People who rate tweets as part of Twitter’s Birdwatch programme may be pseudonymous, be rated on helpfulness and have an overall score to represent the consistency of their judgements, according to screengrabs from a recent product feedback survey. Announced back in January, the pilot was designed to test how adding notes to contested tweets could “root out propaganda and misinformation” but there’s been little in the way of positives noises about the project since.
One analysis of the publicly available data back in February found that fewer than half of notes contained a citation while a Twitter user last week found 12,254 notes created by 2,062 users on 9,566 tweets. Not exactly a flock of people (sorry).
💬 Platforms - efforts to enforce company guidelines
Here’s a story that’s still unfolding and with potentially significant consequences: mods from hundreds of subreddits have called for the site to “remove dangerous medical disinformation that is endangering lives and contributing to the existence of this ongoing pandemic”. The post — published to r/vaxxhappened (330k subs) and reportedly crossposted by over 1000 others — warned execs that Covid-19 misinformation could leave users “in the hospital or even cost them their lives”. It led to a rather weak statement from Reddit CEO Steve Huffman (aka Spez) a few hours later and a counter post from the mods.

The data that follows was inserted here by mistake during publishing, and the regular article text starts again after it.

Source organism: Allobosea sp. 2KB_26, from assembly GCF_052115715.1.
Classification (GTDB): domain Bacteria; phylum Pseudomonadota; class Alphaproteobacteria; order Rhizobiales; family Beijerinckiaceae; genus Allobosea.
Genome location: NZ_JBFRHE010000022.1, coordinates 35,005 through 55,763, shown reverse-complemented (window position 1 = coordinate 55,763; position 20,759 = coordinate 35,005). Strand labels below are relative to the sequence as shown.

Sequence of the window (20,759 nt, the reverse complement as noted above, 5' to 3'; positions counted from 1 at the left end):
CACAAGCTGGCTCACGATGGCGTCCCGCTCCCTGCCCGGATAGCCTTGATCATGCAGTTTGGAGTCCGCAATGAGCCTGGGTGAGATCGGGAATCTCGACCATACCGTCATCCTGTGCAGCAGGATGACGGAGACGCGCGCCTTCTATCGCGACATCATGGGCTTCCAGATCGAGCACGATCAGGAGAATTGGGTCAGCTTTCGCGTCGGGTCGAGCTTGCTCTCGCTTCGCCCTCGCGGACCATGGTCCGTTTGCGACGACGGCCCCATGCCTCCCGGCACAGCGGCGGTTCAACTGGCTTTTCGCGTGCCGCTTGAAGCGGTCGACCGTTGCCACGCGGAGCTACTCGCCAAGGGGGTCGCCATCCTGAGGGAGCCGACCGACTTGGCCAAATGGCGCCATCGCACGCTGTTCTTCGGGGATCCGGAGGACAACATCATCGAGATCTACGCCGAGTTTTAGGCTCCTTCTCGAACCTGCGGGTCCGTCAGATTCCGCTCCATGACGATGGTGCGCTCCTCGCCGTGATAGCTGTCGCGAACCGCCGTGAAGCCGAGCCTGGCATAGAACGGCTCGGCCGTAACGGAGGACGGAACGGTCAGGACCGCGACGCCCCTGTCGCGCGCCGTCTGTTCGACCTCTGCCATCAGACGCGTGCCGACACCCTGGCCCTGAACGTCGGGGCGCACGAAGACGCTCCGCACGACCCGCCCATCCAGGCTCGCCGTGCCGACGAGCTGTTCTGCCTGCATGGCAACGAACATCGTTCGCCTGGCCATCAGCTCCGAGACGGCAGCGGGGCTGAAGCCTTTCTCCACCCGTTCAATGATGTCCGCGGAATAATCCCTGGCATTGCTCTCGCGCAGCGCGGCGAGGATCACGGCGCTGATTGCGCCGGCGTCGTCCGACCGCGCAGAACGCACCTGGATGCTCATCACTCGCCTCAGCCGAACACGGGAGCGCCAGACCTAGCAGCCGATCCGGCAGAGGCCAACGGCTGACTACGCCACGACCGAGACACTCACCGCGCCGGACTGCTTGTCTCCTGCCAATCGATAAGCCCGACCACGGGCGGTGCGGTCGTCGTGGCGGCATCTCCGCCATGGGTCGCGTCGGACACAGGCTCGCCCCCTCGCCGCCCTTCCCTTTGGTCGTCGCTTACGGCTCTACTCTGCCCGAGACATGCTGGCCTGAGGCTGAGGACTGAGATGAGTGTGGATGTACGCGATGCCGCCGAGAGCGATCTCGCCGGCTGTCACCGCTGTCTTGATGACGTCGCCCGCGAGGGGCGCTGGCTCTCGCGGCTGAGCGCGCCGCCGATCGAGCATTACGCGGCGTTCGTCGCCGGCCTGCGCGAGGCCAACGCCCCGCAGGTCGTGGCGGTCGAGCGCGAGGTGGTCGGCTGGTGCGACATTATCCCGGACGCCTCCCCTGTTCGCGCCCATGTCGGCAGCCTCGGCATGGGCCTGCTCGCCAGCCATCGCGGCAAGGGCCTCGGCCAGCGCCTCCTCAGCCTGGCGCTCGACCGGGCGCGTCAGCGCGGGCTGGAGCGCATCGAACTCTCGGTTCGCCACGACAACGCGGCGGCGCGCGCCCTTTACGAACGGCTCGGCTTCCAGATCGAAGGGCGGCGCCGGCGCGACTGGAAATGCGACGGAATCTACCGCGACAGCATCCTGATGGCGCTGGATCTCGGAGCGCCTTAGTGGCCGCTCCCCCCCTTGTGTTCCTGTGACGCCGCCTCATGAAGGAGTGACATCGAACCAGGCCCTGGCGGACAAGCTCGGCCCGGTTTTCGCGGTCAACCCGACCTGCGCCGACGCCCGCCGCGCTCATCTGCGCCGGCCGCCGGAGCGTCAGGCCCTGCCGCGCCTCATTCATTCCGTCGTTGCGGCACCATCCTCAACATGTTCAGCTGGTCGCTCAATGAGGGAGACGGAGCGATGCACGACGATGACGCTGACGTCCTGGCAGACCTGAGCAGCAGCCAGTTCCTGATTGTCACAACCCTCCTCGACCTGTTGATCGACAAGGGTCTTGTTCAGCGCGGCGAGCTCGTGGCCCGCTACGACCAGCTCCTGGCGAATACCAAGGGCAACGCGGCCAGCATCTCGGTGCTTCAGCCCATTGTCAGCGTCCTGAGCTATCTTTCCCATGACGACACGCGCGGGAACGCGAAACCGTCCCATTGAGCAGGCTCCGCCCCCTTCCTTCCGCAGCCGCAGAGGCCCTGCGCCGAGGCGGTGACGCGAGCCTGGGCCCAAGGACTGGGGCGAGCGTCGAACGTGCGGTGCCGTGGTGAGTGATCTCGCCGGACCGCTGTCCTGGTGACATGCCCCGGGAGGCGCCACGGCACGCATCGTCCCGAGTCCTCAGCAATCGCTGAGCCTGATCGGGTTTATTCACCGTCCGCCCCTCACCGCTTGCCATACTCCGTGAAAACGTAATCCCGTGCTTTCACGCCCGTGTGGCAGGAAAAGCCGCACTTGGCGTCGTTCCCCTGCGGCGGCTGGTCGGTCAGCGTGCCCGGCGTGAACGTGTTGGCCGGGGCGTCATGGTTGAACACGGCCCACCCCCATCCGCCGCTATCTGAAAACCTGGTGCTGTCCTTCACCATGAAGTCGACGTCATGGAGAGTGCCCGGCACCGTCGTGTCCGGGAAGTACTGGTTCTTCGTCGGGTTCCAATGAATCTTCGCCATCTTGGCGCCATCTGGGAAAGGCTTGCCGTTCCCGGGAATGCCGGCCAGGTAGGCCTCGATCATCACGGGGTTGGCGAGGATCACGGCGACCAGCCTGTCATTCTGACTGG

This revolt might not be as significant as the joint letter against white supremacy back in June 2020 (EiM #69) but mods at Reddit that I’ve been in touch with suggest that a blackout could be the next step.
YouTube “strategically avoids controversies” and has “repeatedly ducked the brunt of backlashes that Facebook and Twitter have absorbed head-on”, according to The Washington Post’s Will Oremus. In an interesting read about the video platform’s approach to PR, Oremus cites recent examples of its second mover advantage and speaks to a former employee who says it’s a “deliberate strategy”. This one doesn’t reflect well on how content moderation is covered by major media.
News that OnlyFans was banning sexually explicit content broke just before last week’s EiM (#124) and we’ve seen a host of articles from the commentariat in the week since. Here are a few that are worth reading:
- CNN’s Brian Fung reported that payment providers have created “essentially a new content policy regime” in forcing OnlyFans to act.